Seán O'Faoláin: Literature, Inheritance and the 1930s, by Paul Delaney, pp. 280. Newbridge: Irish Academic Press, 2014. $89.95. Paul Delaney's passionate analysis of Sean O'Faolain's writing in the 1930s is not just a plea to reconsider the work of an early twentieth-century Irish canonical figure; it is also a text that positions Irish realism and biography, exemplified by O'Faolain's writings, as philosophical discourses marking a significant historical moment. For Delaney, O'Faolain is more of a literary philosopher than a biographer or writer of fiction. Even when O'Faolain fails to give objective (or even accurate) information in his biographical writings, as Delaney presents it, he succeeds in epitomizing an Irish viewpoint refracted and fragmented by Irish colonial history. And, when he disappoints in his stereotyping of Irishness in his fiction, O'Faolain nonetheless powerfully critiques institutions that inhibit identity formation in post-Independence Ireland. Delaney splits his narrative into two parts, "Biography" and "Fiction," suggesting, even in the outline of his own biographical reading of O'Faolain, that historical lives and the fictitious stories that surround them are unavoidably intertwined. Delaney first turns to O'Faolain's biographies, spending most of his time on King of the Beggars (1938), O'Faolain's illustration of Daniel O'Connell's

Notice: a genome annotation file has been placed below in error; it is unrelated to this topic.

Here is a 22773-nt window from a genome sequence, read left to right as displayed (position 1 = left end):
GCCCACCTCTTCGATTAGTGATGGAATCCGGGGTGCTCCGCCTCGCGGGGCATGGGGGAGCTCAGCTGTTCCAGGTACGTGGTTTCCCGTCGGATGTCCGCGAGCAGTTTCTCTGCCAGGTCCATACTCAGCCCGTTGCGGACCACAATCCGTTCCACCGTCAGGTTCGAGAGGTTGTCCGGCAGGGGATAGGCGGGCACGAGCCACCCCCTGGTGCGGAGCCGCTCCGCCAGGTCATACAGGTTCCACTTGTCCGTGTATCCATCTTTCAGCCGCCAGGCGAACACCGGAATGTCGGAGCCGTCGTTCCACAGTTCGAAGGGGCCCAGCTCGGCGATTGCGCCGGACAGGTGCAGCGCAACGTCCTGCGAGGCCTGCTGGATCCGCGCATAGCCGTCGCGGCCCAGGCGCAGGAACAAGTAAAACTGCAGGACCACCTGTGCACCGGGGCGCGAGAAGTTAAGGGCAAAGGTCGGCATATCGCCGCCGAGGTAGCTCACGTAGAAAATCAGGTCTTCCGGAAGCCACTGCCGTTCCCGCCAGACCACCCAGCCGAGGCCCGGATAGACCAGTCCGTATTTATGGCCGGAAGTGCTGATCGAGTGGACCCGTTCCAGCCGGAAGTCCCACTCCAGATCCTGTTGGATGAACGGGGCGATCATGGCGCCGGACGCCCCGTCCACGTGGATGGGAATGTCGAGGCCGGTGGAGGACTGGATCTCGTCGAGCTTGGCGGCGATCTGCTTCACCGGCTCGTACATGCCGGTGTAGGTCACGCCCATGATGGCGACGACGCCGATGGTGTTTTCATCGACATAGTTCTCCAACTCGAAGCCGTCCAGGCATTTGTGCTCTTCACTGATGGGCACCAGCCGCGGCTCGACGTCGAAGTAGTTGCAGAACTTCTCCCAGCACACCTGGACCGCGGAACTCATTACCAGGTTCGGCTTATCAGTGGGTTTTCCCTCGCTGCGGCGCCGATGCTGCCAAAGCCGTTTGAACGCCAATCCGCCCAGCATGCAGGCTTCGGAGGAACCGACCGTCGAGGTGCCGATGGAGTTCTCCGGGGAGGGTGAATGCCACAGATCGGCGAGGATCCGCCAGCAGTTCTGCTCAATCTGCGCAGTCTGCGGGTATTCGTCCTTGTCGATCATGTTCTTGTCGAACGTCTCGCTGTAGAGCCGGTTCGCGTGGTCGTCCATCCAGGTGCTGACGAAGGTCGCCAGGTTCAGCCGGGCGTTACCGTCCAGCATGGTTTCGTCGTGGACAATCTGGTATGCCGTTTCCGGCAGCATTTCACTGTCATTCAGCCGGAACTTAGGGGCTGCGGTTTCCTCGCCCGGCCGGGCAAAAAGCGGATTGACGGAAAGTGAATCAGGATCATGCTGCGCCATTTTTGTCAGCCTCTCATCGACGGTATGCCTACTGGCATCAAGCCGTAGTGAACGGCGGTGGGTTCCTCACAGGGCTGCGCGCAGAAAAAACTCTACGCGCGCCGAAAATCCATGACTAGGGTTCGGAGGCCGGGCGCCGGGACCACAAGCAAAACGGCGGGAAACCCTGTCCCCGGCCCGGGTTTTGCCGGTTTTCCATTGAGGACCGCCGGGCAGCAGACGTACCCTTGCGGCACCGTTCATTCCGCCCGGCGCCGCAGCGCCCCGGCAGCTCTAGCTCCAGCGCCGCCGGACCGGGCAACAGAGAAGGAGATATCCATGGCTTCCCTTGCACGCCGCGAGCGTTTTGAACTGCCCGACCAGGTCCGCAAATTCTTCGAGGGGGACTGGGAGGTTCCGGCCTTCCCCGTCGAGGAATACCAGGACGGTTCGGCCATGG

New Hibernia Review – Center for Irish Studies at the University of St. Thomas
Published: Oct 14, 2016
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